Professor of Immunology & Microbiology, University of Colorado Anschutz School of Medicine
We have a long-standing interest in investigating the mechanisms by which B lymphocytes develop and subsequently mount antibody responses to foreign antigens and pathogens. In the recent past we have particularly focused on understanding how the distinct B cell populations that exist in humans and mice act in concert to provide humoral immunity. To address these issues, we rely on molecular, genetic and biochemical in vitro and in vivo approaches that often rely on genetically-engineered mouse models. More recent work in our lab has revealed that a bioactive lipid, lysophosphatidic acid (LPA), is able to suppress signaling by both B and T lymphocyte antigen receptors and specifically upon engagement with the LPAR5 receptor. Furthermore, we have shown that LPAR5-deficient B cells mount heightened antibody responses and LPAR5-deficient tumor-specific CD8 T cells are better at controlling tumor growth compared to wild type cells. Below are a couple of the research projects currently underway in our lab.
Autoreactive B cell contribution to humoral immunity
The ability of an antibody to recognize its cognate antigen has historically been referred to as “lock-and-key” to imply exquisite specificity. However, both healthy humans and wild type mice harbor mature B cells with B cell antigen receptors (BCRs) that have multiple specificities, including specificity for self. Intriguingly, many of these auto-reactive specificities are encoded by evolutionarily conserved IGVH gene segments; although why the immune system has evolved and maintained germline encoded self-specificities remains speculative. Furthermore, these auto-reactive BCRs can also recognize epitopes on pathogens (i.e., are poly-reactive) and have been documented to mount protective antibody responses against both bacteria and viruses, including HIV. In contrast to this protective role, poly-/auto-reactive B cell numbers are also elevated in autoimmune individuals and the antibodies produced by these cells contribute to autoimmunity. Thus, a major current project in our lab is to understand how these auto-reactive B cells escape B cell tolerance to mount antibody responses or, conversely, contribute to autoimmunity.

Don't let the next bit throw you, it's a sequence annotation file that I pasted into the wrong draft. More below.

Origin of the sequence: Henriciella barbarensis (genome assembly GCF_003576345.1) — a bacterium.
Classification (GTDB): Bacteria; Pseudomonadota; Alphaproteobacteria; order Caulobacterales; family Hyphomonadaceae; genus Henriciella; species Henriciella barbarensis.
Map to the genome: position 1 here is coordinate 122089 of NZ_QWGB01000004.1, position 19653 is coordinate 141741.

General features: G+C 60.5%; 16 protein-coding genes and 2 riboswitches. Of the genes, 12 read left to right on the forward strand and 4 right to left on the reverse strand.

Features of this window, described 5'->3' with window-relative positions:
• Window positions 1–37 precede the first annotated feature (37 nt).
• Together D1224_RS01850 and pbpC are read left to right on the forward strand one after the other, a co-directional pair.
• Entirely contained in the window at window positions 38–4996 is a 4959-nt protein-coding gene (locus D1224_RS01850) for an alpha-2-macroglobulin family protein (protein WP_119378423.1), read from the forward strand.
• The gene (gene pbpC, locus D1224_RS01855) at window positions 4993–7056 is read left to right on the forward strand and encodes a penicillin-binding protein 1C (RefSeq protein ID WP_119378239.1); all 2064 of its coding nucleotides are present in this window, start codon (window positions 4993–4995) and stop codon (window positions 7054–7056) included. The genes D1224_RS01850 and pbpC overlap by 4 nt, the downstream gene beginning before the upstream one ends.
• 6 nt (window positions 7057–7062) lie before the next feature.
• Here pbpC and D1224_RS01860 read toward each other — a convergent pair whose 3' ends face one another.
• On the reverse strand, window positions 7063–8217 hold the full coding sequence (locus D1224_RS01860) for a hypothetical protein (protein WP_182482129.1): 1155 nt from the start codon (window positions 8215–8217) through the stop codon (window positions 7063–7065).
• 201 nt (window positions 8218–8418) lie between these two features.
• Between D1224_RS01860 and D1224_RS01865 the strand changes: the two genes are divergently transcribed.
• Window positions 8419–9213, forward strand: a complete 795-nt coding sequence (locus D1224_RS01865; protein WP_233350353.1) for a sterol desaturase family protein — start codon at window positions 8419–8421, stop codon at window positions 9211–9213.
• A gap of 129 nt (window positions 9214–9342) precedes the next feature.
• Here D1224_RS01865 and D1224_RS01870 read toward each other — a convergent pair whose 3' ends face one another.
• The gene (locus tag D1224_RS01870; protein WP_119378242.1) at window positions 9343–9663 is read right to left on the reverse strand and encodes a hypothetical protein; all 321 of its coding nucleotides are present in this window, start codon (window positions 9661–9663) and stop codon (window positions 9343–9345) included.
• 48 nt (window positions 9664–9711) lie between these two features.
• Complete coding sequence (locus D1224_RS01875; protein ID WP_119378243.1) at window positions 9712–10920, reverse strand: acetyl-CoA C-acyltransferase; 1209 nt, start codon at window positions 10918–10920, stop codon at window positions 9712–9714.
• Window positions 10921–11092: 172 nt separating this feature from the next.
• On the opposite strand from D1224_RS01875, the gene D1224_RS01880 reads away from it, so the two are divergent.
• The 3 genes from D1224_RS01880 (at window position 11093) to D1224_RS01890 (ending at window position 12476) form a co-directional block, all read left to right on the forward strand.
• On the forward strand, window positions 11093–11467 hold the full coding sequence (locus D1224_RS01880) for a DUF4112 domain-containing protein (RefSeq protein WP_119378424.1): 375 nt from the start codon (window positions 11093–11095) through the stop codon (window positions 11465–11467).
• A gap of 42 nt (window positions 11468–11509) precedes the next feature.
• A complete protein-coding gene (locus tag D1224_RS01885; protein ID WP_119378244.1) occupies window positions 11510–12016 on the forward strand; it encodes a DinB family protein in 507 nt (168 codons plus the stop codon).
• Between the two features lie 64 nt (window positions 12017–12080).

Tumor-derived LPA suppression of CD8 T cell tumor immunity
It is now clear that tumors promote a microenvironment that specifically suppresses CD8 T cell immunity and therapeutics that interfere with this immune suppression have shown great recent success in the clinic for the treatment of certain malignancies. Recent work from our lab has found that lysophosphatidic acid (LPA), an extracellular lysophospholipid, inhibits CD8 T cell TCR signaling, activation and proliferation by signaling via the LPAR5 receptor. Of particular interest, tumors with diverse origins have long been known to aberrantly produce LPA, which in turn has been shown to promote tumorigenesis in an autocrine manner via different mechanisms. Using a mouse model we have shown that LPAR5-deficient tumor specific CD8 T cells control an established melanoma better than wild type cells. Ongoing studies are now trying to better characterize how tumor-derived LPA not only promotes tumor growth but also leads to immune suppression of tumor-specific CD8 T cells.
|Kim Kremer , MS|
Lipid regulation of TCR signaling
|Moriah Castleman, PhD|
Autoreactive anergic B cells in humoral immunity
|Jacqueline Turner, BA|
MSTP Student/Pharmacology Graduate Program
CD8 T cell metabolic regulation by lysophosphatidic acid
Graduate Student/Immunology Graduate Program
LPA regulation of CD8 T cell immunity
Graduate Student/MS Graduate Program
ATX/LPA axis in immune suppression
Former lab members:
Dr. Torres runs a joint lab with Dr. Roberta Pelanda.
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